The Product Design Process
Process is a tool for achieving a goal. Since the goal and team behind every product is a little different, my design process varies depending on the project goals and team.
Develop a fuller understanding of the problem domain through research. This can involve many different tools including team discussion, interviews with users or subject matter experts, in-situation observation of user behavior, surveys, user experience mapping exercises, etc. It’s important to collaborate with product and engineering to form a collective understanding of the problem, align on any research insights and find a strategy for product success that everyone can support. Ideally this process produces clearly defined goals and strategies with agreed ways to measure success.
Iteratively Test and Refine Ideas
Test your hypotheses by gathering data and user feedback to validate or invalidate them. Take all the ideas that were generated during discovery and create something you can use to present them to users and get feedback. Start with a wide range of ideas initially, perhaps even including bad ideas, to gain insight into user reactions and why some things work better than others. Iteratively develop concepts from sketch or wireframe to more and more developed visual design mockups, prototypes or animations, getting feedback on each iteration and incorporating it into the next.
Build and Document
Create what engineering needs to build it. Regular conversation is an essential communication tool during this phase. The amount of documentation needed varies with the size and structure of the team. Ideally much is already communicated in a living style guide that is shared with engineering. Update the style guide with any new interface patterns or components and generate any screen-ready assets. Produce screen-ready graphic assets and create or update any related support content.
Confirm and Iterate
Make sure it does what it’s supposed to, then ship to users and observe the results. Ideally new features can be deployed to a subset of users and behavior can be quantitatively measured and compared to users without the change to understand if/how user behavior is effected. Collaborate with the team to evaluate the effectiveness of the change and next steps, potentially scheduling another iteration on the feature.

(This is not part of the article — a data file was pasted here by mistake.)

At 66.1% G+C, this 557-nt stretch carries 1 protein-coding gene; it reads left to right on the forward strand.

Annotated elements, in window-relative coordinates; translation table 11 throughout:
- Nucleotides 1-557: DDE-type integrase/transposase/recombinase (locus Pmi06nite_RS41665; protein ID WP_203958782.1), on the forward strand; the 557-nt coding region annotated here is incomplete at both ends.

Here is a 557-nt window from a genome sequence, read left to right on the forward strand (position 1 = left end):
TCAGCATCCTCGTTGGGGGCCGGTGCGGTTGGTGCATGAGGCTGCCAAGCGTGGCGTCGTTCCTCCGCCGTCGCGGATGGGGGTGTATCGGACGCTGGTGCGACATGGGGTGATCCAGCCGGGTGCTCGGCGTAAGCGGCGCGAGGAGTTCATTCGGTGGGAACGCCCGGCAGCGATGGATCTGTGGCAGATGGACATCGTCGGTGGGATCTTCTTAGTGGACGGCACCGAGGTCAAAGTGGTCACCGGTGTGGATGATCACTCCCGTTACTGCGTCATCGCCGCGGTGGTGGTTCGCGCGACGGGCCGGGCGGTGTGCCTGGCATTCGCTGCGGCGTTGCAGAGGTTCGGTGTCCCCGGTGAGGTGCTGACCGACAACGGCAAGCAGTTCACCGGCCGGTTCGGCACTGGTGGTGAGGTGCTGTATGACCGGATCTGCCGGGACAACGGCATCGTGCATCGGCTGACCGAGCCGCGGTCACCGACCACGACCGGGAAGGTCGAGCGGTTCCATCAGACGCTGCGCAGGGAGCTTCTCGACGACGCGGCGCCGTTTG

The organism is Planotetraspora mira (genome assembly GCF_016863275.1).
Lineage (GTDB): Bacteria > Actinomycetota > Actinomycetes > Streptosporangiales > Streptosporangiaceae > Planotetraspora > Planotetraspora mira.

Find Balance Between Competing Goals
The most successful brands, companies and products excel at finding a workable balance between 3 sets of opposing goals; the business, the technology, and the user.
These goals always exist in hierarchies with other goals.
Uncovering the How? and Why? behind goals illuminates their structure and helps identify potential strategies for making everyone successful.
Empathy and The Power of Stories
It’s much easier for us to predict the behaviors of people we know. Talking to users, understanding and mapping their experiences is a great way to help us better understand their desires and predict their behavior. When we understand their goals in the context of their experience, we’re better able to help them reach those goals.
I'm in the process of adding a few other things that influence my design thinking. Here's what I've got so far.
“Creativity is allowing yourself to make mistakes. Design is knowing which ones to keep.” - Scott Adams
“You can't have a breakthrough without blockage. Frustration is a natural, normal part of the creative process.”
- The Minimum Badass User (Video)
- Great talk by Kathy Sierra. People want to be awesome. Don't make your product awesome, make your users awesome by giving them a superpower. "People don't tell their friends about your product because they like your product, they tell their friends because they like their friends."
- CX Journey Mapping Toolkit
- Great set of tools for collaborative mapping of the user experience with a team.
- Local Maximum
- Optimization can only yield a slightly better version of what you already have.
- Red Routes
- Some useful and practical ideas for prioritizing your product backlog.
- The Inmates Are Running The Asylum
- By Alan Cooper. After almost 20 years, it's still must-read book for anyone involved in creating interactive products. Written for a non-designer audience, it makes the case for the need for good design to be successful in business.
- About Face
- By Alan Cooper. The first edition was my initial introduction to interaction design and user-centered design thinking, and I still find myself mentally referring its list of Design Principles, e.g. "Design for Intermediates" and "Design for the probable, allow for the possible.".
- The Design of Everyday Things
- By Donald Normal. A must-read for anyone designing things that people use.